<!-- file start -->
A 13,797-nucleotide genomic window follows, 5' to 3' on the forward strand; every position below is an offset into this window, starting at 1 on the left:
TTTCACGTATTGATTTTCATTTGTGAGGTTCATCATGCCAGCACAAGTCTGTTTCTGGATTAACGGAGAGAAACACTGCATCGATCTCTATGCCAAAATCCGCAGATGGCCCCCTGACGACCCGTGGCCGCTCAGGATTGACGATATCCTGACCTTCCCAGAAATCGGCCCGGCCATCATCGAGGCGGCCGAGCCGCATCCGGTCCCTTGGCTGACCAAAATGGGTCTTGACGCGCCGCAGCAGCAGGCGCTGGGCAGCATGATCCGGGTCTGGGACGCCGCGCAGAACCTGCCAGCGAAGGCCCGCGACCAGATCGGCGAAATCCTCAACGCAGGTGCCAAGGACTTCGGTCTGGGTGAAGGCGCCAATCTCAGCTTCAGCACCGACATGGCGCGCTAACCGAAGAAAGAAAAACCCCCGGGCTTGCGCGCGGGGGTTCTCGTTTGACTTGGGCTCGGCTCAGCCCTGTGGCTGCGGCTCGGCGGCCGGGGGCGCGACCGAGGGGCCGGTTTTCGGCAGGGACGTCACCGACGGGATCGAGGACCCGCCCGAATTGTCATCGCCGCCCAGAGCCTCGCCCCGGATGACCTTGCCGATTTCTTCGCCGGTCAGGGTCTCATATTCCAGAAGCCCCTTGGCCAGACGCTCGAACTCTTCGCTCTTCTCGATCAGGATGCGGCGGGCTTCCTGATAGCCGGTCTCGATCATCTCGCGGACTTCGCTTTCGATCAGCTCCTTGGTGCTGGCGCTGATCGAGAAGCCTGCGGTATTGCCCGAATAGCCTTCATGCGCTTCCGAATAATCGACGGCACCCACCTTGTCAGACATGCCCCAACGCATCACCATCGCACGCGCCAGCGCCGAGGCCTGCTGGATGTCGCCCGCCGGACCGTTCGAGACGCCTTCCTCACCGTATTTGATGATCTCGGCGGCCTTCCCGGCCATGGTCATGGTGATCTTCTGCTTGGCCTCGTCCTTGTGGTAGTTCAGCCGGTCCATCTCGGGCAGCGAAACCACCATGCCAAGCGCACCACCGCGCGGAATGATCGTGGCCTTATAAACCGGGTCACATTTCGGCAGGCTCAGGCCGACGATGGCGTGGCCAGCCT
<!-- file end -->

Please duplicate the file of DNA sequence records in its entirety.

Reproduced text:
A 13,797-nucleotide genomic window follows, 5' to 3' on the forward strand; every position below is an offset into this window, starting at 1 on the left:
TTTCACGTATTGATTTTCATTTGTGAGGTTCATCATGCCAGCACAAGTCTGTTTCTGGATTAACGGAGAGAAACACTGCATCGATCTCTATGCCAAAATCCGCAGATGGCCCCCTGACGACCCGTGGCCGCTCAGGATTGACGATATCCTGACCTTCCCAGAAATCGGCCCGGCCATCATCGAGGCGGCCGAGCCGCATCCGGTCCCTTGGCTGACCAAAATGGGTCTTGACGCGCCGCAGCAGCAGGCGCTGGGCAGCATGATCCGGGTCTGGGACGCCGCGCAGAACCTGCCAGCGAAGGCCCGCGACCAGATCGGCGAAATCCTCAACGCAGGTGCCAAGGACTTCGGTCTGGGTGAAGGCGCCAATCTCAGCTTCAGCACCGACATGGCGCGCTAACCGAAGAAAGAAAAACCCCCGGGCTTGCGCGCGGGGGTTCTCGTTTGACTTGGGCTCGGCTCAGCCCTGTGGCTGCGGCTCGGCGGCCGGGGGCGCGACCGAGGGGCCGGTTTTCGGCAGGGACGTCACCGACGGGATCGAGGACCCGCCCGAATTGTCATCGCCGCCCAGAGCCTCGCCCCGGATGACCTTGCCGATTTCTTCGCCGGTCAGGGTCTCATATTCCAGAAGCCCCTTGGCCAGACGCTCGAACTCTTCGCTCTTCTCGATCAGGATGCGGCGGGCTTCCTGATAGCCGGTCTCGATCATCTCGCGGACTTCGCTTTCGATCAGCTCCTTGGTGCTGGCGCTGATCGAGAAGCCTGCGGTATTGCCCGAATAGCCTTCATGCGCTTCCGAATAATCGACGGCACCCACCTTGTCAGACATGCCCCAACGCATCACCATCGCACGCGCCAGCGCCGAGGCCTGCTGGATGTCGCCCGCCGGACCGTTCGAGACGCCTTCCTCACCGTATTTGATGATCTCGGCGGCCTTCCCGGCCATGGTCATGGTGATCTTCTGCTTGGCCTCGTCCTTGTGGTAGTTCAGCCGGTCCATCTCGGGCAGCGAAACCACCATGCCAAGCGCACCACCGCGCGGAATGATCGTGGCCTTATAAACCGGGTCACATTTCGGCAGGCTCAGGCCGACGATGGCGTGGCCAGCCT